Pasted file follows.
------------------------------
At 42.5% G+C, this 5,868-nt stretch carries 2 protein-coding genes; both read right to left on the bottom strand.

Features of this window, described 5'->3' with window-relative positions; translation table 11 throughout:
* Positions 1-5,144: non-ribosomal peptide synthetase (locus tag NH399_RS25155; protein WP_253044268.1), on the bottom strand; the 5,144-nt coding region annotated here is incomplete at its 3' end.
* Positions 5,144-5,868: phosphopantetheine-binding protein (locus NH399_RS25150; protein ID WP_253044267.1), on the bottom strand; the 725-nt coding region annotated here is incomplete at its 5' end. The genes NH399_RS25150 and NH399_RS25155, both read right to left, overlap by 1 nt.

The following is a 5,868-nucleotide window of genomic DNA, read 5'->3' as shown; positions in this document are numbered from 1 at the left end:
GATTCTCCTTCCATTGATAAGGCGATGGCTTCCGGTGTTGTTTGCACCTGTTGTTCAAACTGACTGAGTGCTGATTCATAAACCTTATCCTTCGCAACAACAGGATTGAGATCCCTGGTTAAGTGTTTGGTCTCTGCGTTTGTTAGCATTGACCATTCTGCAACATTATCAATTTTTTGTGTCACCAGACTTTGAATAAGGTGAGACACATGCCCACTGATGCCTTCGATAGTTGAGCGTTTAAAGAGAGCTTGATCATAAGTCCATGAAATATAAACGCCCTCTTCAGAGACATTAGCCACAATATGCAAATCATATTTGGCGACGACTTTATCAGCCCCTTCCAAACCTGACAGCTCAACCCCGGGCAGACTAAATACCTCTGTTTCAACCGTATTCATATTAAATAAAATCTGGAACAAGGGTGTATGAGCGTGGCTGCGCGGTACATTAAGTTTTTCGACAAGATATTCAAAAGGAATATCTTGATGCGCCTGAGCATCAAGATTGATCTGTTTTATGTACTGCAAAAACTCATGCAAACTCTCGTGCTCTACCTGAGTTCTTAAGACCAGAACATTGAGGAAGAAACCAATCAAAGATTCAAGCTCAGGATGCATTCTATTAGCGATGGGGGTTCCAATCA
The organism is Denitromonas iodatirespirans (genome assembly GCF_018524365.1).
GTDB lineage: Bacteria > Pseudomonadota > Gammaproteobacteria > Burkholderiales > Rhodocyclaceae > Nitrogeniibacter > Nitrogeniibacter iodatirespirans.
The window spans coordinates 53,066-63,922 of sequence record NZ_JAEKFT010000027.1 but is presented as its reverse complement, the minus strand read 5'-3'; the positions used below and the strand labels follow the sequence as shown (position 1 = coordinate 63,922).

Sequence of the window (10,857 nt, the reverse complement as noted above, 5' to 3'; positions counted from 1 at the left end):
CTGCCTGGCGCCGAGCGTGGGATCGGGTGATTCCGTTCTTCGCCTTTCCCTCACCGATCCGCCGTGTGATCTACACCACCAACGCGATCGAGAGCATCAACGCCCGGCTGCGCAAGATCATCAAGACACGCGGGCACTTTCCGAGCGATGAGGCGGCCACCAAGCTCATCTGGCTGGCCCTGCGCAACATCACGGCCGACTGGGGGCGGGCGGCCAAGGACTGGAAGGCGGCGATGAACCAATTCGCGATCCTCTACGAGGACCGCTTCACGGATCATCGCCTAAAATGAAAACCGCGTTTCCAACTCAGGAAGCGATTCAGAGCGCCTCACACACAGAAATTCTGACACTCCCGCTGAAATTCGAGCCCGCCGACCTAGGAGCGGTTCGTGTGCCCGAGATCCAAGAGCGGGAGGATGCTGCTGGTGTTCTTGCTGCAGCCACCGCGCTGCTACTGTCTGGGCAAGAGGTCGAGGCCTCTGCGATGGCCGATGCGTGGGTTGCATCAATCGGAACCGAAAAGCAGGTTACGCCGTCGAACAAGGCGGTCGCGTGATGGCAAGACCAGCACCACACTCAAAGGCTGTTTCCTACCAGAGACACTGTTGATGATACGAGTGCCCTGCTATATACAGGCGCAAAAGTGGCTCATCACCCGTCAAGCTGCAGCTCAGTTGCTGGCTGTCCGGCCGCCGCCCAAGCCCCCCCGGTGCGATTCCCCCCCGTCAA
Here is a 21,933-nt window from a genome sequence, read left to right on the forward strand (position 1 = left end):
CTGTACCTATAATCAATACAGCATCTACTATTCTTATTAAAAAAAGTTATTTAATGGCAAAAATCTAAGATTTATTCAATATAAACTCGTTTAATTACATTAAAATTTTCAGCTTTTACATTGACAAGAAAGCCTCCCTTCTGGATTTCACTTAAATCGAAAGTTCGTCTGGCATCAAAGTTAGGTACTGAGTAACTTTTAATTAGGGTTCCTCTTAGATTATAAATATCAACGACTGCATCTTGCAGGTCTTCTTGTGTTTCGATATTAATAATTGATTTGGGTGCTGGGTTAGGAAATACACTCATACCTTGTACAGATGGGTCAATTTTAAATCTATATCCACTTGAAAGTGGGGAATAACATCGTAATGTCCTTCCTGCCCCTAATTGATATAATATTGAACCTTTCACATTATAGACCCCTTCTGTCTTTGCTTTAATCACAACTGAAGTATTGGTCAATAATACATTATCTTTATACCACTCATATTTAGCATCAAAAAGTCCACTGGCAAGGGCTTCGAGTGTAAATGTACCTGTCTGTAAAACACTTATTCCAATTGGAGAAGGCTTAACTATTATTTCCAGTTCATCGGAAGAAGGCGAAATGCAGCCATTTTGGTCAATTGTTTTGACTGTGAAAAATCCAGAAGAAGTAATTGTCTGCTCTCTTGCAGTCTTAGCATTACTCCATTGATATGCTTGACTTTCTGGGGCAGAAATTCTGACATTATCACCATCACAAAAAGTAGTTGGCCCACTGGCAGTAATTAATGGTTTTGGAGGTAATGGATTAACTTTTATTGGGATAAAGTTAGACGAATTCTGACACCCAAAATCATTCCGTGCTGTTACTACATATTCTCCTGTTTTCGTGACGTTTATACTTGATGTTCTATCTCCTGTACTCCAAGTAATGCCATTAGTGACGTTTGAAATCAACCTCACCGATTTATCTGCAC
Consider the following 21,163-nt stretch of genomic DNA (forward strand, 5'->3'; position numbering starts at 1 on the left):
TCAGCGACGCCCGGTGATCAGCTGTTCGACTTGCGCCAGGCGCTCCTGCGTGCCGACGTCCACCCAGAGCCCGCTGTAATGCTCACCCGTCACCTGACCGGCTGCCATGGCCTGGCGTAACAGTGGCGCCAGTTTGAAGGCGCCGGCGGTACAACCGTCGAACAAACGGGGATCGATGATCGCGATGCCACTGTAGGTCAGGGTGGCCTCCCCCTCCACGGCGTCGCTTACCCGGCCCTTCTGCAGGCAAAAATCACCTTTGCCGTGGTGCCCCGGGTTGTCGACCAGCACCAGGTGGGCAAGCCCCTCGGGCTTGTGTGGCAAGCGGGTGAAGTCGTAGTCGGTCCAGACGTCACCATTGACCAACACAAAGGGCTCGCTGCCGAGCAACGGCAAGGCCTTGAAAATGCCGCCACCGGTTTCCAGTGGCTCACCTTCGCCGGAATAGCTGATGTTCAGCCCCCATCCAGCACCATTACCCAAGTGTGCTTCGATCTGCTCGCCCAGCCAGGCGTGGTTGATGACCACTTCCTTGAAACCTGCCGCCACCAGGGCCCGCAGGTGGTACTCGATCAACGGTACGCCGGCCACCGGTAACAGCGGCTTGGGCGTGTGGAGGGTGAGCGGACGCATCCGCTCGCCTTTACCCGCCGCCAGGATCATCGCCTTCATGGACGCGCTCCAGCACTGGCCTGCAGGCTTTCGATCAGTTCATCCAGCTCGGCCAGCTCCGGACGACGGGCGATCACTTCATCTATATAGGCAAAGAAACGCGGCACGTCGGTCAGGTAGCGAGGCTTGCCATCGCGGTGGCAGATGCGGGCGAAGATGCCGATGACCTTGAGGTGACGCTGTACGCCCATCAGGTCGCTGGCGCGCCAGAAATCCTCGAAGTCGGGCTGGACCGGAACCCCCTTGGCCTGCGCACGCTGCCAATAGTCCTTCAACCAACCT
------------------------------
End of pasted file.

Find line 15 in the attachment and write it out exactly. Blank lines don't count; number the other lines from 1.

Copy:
TCAGCGACGCCCGGTGATCAGCTGTTCGACTTGCGCCAGGCGCTCCTGCGTGCCGACGTCCACCCAGAGCCCGCTGTAATGCTCACCCGTCACCTGACCGGCTGCCATGGCCTGGCGTAACAGTGGCGCCAGTTTGAAGGCGCCGGCGGTACAACCGTCGAACAAACGGGGATCGATGATCGCGATGCCACTGTAGGTCAGGGTGGCCTCCCCCTCCACGGCGTCGCTTACCCGGCCCTTCTGCAGGCAAAAATCACCTTTGCCGTGGTGCCCCGGGTTGTCGACCAGCACCAGGTGGGCAAGCCCCTCGGGCTTGTGTGGCAAGCGGGTGAAGTCGTAGTCGGTCCAGACGTCACCATTGACCAACACAAAGGGCTCGCTGCCGAGCAACGGCAAGGCCTTGAAAATGCCGCCACCGGTTTCCAGTGGCTCACCTTCGCCGGAATAGCTGATGTTCAGCCCCCATCCAGCACCATTACCCAAGTGTGCTTCGATCTGCTCGCCCAGCCAGGCGTGGTTGATGACCACTTCCTTGAAACCTGCCGCCACCAGGGCCCGCAGGTGGTACTCGATCAACGGTACGCCGGCCACCGGTAACAGCGGCTTGGGCGTGTGGAGGGTGAGCGGACGCATCCGCTCGCCTTTACCCGCCGCCAGGATCATCGCCTTCATGGACGCGCTCCAGCACTGGCCTGCAGGCTTTCGATCAGTTCATCCAGCTCGGCCAGCTCCGGACGACGGGCGATCACTTCATCTATATAGGCAAAGAAACGCGGCACGTCGGTCAGGTAGCGAGGCTTGCCATCGCGGTGGCAGATGCGGGCGAAGATGCCGATGACCTTGAGGTGACGCTGTACGCCCATCAGGTCGCTGGCGCGCCAGAAATCCTCGAAGTCGGGCTGGACCGGAACCCCCTTGGCCTGCGCACGCTGCCAATAGTCCTTCAACCAACCT